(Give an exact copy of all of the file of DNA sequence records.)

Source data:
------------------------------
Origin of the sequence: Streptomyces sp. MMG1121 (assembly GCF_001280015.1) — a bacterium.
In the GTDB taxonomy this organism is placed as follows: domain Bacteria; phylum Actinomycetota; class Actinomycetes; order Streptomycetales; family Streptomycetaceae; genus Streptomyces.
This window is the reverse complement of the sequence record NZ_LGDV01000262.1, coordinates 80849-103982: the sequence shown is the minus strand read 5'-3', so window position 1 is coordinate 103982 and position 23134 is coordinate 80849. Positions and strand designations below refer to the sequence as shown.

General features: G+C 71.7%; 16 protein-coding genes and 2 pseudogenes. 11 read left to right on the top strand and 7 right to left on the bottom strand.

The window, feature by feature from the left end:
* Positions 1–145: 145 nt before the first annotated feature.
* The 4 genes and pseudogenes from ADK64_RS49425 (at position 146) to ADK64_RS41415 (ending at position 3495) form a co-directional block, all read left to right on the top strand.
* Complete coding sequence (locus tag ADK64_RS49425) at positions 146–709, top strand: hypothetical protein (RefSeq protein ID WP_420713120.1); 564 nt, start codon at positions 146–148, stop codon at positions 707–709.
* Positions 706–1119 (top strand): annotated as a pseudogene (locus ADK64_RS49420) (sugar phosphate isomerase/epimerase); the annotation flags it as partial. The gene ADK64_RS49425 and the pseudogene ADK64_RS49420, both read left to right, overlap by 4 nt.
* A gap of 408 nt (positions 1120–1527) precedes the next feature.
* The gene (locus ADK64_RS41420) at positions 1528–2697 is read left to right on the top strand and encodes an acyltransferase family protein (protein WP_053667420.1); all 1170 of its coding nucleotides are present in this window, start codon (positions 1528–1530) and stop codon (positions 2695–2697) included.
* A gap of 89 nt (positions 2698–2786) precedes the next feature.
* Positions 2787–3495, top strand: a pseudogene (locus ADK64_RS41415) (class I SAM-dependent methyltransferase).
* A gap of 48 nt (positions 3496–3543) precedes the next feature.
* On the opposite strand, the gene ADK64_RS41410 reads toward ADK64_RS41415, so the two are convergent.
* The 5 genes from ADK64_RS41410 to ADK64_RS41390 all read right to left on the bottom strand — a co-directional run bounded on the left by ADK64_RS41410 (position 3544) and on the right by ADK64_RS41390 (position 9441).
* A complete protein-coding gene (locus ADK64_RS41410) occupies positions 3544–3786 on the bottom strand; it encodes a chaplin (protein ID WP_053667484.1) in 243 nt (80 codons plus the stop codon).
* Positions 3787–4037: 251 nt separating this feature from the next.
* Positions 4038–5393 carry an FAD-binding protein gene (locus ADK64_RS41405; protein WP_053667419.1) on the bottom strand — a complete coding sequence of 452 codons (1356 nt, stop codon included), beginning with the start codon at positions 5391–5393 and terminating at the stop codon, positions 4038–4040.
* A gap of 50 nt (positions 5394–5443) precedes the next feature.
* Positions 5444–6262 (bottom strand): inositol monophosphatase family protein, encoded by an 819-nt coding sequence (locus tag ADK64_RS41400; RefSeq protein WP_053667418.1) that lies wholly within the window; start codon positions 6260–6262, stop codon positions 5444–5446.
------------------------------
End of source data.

Origin of the sequence: Streptomyces sp. MMG1121 (assembly GCF_001280015.1) — a bacterium.
In the GTDB taxonomy this organism is placed as follows: domain Bacteria; phylum Actinomycetota; class Actinomycetes; order Streptomycetales; family Streptomycetaceae; genus Streptomyces.
This window is the reverse complement of the sequence record NZ_LGDV01000262.1, coordinates 80849-103982: the sequence shown is the minus strand read 5'-3', so window position 1 is coordinate 103982 and position 23134 is coordinate 80849. Positions and strand designations below refer to the sequence as shown.

General features: G+C 71.7%; 16 protein-coding genes and 2 pseudogenes. 11 read left to right on the top strand and 7 right to left on the bottom strand.

The window, feature by feature from the left end:
* Positions 1–145: 145 nt before the first annotated feature.
* The 4 genes and pseudogenes from ADK64_RS49425 (at position 146) to ADK64_RS41415 (ending at position 3495) form a co-directional block, all read left to right on the top strand.
* Complete coding sequence (locus tag ADK64_RS49425) at positions 146–709, top strand: hypothetical protein (RefSeq protein ID WP_420713120.1); 564 nt, start codon at positions 146–148, stop codon at positions 707–709.
* Positions 706–1119 (top strand): annotated as a pseudogene (locus ADK64_RS49420) (sugar phosphate isomerase/epimerase); the annotation flags it as partial. The gene ADK64_RS49425 and the pseudogene ADK64_RS49420, both read left to right, overlap by 4 nt.
* A gap of 408 nt (positions 1120–1527) precedes the next feature.
* The gene (locus ADK64_RS41420) at positions 1528–2697 is read left to right on the top strand and encodes an acyltransferase family protein (protein WP_053667420.1); all 1170 of its coding nucleotides are present in this window, start codon (positions 1528–1530) and stop codon (positions 2695–2697) included.
* A gap of 89 nt (positions 2698–2786) precedes the next feature.
* Positions 2787–3495, top strand: a pseudogene (locus ADK64_RS41415) (class I SAM-dependent methyltransferase).
* A gap of 48 nt (positions 3496–3543) precedes the next feature.
* On the opposite strand, the gene ADK64_RS41410 reads toward ADK64_RS41415, so the two are convergent.
* The 5 genes from ADK64_RS41410 to ADK64_RS41390 all read right to left on the bottom strand — a co-directional run bounded on the left by ADK64_RS41410 (position 3544) and on the right by ADK64_RS41390 (position 9441).
* A complete protein-coding gene (locus ADK64_RS41410) occupies positions 3544–3786 on the bottom strand; it encodes a chaplin (protein ID WP_053667484.1) in 243 nt (80 codons plus the stop codon).
* Positions 3787–4037: 251 nt separating this feature from the next.
* Positions 4038–5393 carry an FAD-binding protein gene (locus ADK64_RS41405; protein WP_053667419.1) on the bottom strand — a complete coding sequence of 452 codons (1356 nt, stop codon included), beginning with the start codon at positions 5391–5393 and terminating at the stop codon, positions 4038–4040.
* A gap of 50 nt (positions 5394–5443) precedes the next feature.
* Positions 5444–6262 (bottom strand): inositol monophosphatase family protein, encoded by an 819-nt coding sequence (locus tag ADK64_RS41400; RefSeq protein WP_053667418.1) that lies wholly within the window; start codon positions 6260–6262, stop codon positions 5444–5446.